Gender identity and sex-of-rearing in children with disorders of sexual differentiation

J Pediatr Endocrinol Metab. 2005 Jun;18(6):549-53. doi: 10.1515/jpem.2005.18.6.549.

Abstract

Aim: To compare declared sexual identity to sex-of-rearing in individuals with disorders of sexual differentiation.

Methods: All 84 patients > or =5 years old in a pediatric psychosexual development clinic were assessed for sex-of-rearing and sexual identity. Diagnoses included 1) male-typical prenatal androgen effects but an absent or severely inadequate penis - 45 patients with cloacal exstrophy or aphallia; 2) inadequate prenatal androgens and a Y-chromosome - 28 patients with partial androgen insensitivity (pAIS), mixed gonadal dysgenesis (MGD), hermaphroditism, or craniofacial anomalies with genital ambiguity; 3) inappropriate prenatal androgen effects and a 46,XX karyotype - 11 patients with congenital adrenal hyperplasia (CAH).

Results: Of 73 patients with disordered sexual differentiation and a Y-chromosome, 60 were reared female; 26 of the 60 (43%) declared female identity while 32 (53%) declared male identity including 18 (55%) with cloacal exstrophy, six (55%) with MGD, four (40%) with pAIS, one (50%) with aphallia, one (100%) with hermaphroditism, and two (67%) with craniofacial anomalies; two (3%) declined to discuss identity. Nine of 11 patients with CAH and a 46,XX karyotype were reared female and two reared male; six (55%) declared female identity and five (45%) declared male identity. Of 84 total patients, 69 were reared female, but only 32 lived as female, while 29 lived as male; four patients refused to discuss sex-of-living; parents of four patients rejected their declarations of male identity. All 15 patients reared male lived as male including two genetic females.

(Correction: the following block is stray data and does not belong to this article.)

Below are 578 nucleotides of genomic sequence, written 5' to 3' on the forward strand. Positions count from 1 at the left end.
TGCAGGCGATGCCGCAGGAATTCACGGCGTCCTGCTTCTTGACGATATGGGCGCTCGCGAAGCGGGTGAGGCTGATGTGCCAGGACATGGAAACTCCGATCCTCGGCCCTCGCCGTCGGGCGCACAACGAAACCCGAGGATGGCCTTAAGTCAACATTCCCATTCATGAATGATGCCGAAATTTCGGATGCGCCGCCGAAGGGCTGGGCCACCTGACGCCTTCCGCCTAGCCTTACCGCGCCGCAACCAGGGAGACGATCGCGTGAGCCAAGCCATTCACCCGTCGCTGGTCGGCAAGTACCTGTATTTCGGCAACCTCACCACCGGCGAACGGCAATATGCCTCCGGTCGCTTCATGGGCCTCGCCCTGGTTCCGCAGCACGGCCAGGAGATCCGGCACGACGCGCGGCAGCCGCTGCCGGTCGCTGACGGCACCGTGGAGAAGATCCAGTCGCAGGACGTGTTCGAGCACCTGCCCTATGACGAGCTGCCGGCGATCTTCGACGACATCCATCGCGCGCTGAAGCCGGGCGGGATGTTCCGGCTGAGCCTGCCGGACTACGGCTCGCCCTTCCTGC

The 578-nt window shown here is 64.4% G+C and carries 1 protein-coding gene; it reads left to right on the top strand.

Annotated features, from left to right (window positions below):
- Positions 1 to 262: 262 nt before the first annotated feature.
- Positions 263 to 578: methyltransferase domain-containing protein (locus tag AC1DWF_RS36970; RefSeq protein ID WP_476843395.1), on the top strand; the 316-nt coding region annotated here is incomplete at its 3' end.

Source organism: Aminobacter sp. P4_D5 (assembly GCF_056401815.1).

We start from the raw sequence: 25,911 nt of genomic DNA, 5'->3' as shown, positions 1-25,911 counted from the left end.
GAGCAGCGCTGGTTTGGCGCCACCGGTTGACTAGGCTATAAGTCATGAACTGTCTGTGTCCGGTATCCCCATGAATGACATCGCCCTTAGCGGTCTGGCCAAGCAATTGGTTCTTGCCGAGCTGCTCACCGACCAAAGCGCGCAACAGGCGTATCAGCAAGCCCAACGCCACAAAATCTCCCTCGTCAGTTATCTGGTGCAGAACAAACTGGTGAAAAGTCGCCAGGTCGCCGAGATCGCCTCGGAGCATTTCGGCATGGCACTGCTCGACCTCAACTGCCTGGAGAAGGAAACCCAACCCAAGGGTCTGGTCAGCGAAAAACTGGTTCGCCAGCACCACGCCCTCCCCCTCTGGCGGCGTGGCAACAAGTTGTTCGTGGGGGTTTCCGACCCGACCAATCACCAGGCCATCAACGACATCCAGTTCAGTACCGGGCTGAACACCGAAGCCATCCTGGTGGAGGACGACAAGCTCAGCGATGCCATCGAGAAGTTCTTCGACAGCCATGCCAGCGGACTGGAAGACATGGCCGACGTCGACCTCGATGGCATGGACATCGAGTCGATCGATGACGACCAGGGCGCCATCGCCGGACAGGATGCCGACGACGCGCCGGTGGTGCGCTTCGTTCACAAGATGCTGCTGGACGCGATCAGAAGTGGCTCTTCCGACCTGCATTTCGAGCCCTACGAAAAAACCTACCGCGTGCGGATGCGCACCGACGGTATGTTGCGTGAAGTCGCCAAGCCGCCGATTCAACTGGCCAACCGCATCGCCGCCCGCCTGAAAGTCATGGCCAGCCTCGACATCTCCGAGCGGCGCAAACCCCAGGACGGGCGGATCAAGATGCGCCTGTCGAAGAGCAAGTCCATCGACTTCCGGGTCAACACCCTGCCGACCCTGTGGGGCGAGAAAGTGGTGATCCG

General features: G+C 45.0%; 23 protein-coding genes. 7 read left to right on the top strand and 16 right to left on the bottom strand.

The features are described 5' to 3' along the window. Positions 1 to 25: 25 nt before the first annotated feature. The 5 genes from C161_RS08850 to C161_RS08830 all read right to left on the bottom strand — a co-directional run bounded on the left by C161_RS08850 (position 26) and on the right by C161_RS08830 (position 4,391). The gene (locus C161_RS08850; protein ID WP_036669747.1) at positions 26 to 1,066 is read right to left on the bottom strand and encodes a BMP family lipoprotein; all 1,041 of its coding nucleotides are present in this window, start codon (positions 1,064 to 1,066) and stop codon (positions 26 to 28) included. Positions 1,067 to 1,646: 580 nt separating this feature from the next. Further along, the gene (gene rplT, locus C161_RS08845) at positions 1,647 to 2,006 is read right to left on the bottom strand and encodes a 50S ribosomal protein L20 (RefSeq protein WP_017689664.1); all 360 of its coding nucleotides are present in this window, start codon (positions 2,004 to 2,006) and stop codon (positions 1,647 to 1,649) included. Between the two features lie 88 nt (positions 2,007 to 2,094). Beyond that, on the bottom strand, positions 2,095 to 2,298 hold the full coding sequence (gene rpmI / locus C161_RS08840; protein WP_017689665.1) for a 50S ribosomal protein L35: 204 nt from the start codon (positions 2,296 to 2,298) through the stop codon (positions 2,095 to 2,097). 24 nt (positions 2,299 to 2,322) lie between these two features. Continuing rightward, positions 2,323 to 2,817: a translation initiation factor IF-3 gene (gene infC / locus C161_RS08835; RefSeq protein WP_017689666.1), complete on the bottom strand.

Conclusion: Active prenatal androgen effects appeared to dramatically increase the likelihood of recognition of male sexual identity independent of sex-of-rearing. Genetic males with male-typical prenatal androgen effects should be reared male.

Publication types

  • Research Support, N.I.H., Extramural
  • Research Support, Non-U.S. Gov't
  • Research Support, U.S. Gov't, P.H.S.

MeSH terms

  • Adolescent
  • Adrenal Hyperplasia, Congenital / psychology
  • Adult
  • Child
  • Child Rearing
  • Child, Preschool
  • Disorders of Sex Development / epidemiology
  • Disorders of Sex Development / genetics
  • Disorders of Sex Development / psychology*
  • Female
  • Fertility / physiology
  • Gender Identity*
  • Genitalia / abnormalities
  • Humans
  • Male
  • Sex Chromosome Disorders / genetics